“Where I live in Texas it is not so bad,” Roberts said. “I have been training and working with my coach. This is the time to improve my game as much as I can. I’m trying to stay positive. I cannot control not being able to travel and play in tournaments, but I can control how many hours I can put on the court every day and work on my fitness. No one can play tournaments right now so we are on the same playing field, but I am lucky enough where my academy is open and I can still train.”
Major and Lunn train together when they both are in town. However, social distancing has forced them to their separate spaces where they have no choice but to do separate mini workouts.
Tennis tournaments rely on sponsors to offset some of the costs, and Major said that it will be tough to find sponsors for tournaments once the sport resumes.
“With tennis tournaments, the sponsors are needed to host an event because hosting is so expensive. When we do come back from this, we still won’t be able to play right away because those companies are also hurting. A lot of people fail to understand that these companies have other things to deal with so they cannot be giving out millions and millions of dollars,” Major said.
Lunn, a nine-year professional, said once everything gets back to normal, he will look to return to the United States.
“As soon as I hear that things are opening up, I am going. Hopefully by July, I have a couple players I can coach. A sponsor will always be good because it helps in a big way. I hope to be ready by then,” Lunn said.
Roberts said that if tournaments resume in July, he will be ready to play. He said he has heard rumors that tennis might be shut down until October or November, or the year might be scratched altogether. He added that governments around the world will have to understand what’s going on before thinking about recommending a resumption of sporting activities in the respective countries.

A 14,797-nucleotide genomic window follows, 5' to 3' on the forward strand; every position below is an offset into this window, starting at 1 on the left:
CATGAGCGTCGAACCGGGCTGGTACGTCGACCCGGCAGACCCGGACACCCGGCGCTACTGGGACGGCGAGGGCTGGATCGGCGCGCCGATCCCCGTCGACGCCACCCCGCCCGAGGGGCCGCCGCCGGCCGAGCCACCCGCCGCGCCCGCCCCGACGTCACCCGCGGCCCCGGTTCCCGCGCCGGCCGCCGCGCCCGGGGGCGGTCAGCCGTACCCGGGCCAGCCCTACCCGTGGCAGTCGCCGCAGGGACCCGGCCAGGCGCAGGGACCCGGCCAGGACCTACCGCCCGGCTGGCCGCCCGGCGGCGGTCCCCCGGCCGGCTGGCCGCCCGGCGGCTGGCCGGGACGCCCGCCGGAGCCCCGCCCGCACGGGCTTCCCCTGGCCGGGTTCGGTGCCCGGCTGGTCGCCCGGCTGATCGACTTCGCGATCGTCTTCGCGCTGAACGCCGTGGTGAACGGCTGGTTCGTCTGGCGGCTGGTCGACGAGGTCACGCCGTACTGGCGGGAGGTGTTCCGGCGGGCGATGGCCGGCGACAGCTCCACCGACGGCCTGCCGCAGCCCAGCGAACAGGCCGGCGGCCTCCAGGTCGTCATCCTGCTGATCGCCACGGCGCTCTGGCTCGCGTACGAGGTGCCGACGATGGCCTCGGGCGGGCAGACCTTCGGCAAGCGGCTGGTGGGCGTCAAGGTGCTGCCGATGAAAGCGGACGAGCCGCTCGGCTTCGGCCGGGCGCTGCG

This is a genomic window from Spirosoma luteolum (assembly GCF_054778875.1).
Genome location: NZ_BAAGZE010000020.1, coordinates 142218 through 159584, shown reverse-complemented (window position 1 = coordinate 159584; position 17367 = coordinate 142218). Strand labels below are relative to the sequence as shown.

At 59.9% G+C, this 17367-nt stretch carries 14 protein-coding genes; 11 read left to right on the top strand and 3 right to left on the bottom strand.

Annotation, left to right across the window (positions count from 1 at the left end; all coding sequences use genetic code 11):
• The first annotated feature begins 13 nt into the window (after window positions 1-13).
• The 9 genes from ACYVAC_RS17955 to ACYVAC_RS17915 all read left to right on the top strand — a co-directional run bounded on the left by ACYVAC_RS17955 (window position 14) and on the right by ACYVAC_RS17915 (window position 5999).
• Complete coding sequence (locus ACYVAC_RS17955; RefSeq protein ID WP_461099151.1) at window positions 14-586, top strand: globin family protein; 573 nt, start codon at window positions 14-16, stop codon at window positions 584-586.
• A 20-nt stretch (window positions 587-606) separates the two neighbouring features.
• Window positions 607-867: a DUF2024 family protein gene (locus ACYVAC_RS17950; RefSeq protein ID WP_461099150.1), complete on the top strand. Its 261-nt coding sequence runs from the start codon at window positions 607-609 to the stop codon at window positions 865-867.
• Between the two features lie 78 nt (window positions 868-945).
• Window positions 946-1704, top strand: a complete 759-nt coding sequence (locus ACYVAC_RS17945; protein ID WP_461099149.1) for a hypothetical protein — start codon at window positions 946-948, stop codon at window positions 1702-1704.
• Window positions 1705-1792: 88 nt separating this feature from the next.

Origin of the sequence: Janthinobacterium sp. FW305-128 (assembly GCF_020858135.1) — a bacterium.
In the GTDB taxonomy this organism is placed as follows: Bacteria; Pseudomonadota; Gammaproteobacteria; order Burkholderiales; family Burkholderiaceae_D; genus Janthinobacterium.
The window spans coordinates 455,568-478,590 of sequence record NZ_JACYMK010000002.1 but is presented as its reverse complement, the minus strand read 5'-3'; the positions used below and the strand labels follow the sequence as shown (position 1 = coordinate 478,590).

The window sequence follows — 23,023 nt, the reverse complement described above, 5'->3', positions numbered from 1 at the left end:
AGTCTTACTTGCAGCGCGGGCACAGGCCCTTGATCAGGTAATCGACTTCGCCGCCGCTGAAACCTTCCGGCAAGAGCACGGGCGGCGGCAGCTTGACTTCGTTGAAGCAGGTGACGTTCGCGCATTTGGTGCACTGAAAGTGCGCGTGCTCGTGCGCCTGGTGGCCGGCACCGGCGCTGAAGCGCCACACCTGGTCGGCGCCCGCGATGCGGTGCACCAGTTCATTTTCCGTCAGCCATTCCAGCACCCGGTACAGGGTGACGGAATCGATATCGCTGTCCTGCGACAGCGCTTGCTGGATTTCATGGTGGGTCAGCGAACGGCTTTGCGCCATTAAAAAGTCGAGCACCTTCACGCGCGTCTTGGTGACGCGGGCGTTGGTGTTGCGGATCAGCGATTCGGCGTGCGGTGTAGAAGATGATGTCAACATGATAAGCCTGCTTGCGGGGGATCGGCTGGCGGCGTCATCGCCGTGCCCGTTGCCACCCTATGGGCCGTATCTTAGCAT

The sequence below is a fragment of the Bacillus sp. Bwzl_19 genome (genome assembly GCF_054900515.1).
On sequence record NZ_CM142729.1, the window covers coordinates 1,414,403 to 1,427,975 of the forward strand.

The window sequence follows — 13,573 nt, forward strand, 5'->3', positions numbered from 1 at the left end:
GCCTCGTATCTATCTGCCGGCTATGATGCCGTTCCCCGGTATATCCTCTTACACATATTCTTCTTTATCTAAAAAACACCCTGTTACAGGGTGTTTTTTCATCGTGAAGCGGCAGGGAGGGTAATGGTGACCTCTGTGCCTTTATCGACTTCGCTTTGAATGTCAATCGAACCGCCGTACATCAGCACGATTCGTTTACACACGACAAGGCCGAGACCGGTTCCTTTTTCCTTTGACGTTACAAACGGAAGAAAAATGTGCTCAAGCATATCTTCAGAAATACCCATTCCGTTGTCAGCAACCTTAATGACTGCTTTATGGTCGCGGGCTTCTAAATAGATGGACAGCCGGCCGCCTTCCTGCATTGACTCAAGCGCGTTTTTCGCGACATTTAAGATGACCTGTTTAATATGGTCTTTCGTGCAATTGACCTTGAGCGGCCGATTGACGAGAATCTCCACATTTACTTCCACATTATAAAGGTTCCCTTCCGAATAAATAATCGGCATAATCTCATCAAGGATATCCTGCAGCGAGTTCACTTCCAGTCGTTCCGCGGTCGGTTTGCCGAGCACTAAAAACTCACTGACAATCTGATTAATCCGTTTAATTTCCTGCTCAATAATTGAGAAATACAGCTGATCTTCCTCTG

These are uncertain times for a lot professional tennis players. A lot of them have been out of work since March. A few may drop out of tennis altogether, but Major said he is even more motivated to continue.
“I don’t have a choice to not play – it was taken away from me,” said Major. “This stoppage has built more fire in me. If you are telling me that I cannot do something, and you are forcing me to not do it, that gives me more fire to do it. The type of person who I am, I want to do things that others say I can’t do.”
One of the highlights of Major’s tennis journey last year was winning the Bahamas Lawn Tennis Association’s (BLTA) Men’s Open National Tournament in December. After that, he took a break in the first two weeks of the new year to give his body some rest.
In college, Major played for the Seminole State College Trojans in Seminole, Oklahoma.
All three players are encouraging Bahamians to stay indoors and listen to the government officials and health care professionals as it relates to the measures that are in place in the face of the new coronavirus pandemic. They said Bahamians should also try to go outside for a few minutes each day to take in some sunlight.
Roberts and Major are scheduled to play together on The Bahamas’ Davis Cup team later this year once a state of normalcy is returned. Baker Newman and Philip Major Jr. are the other members of that team.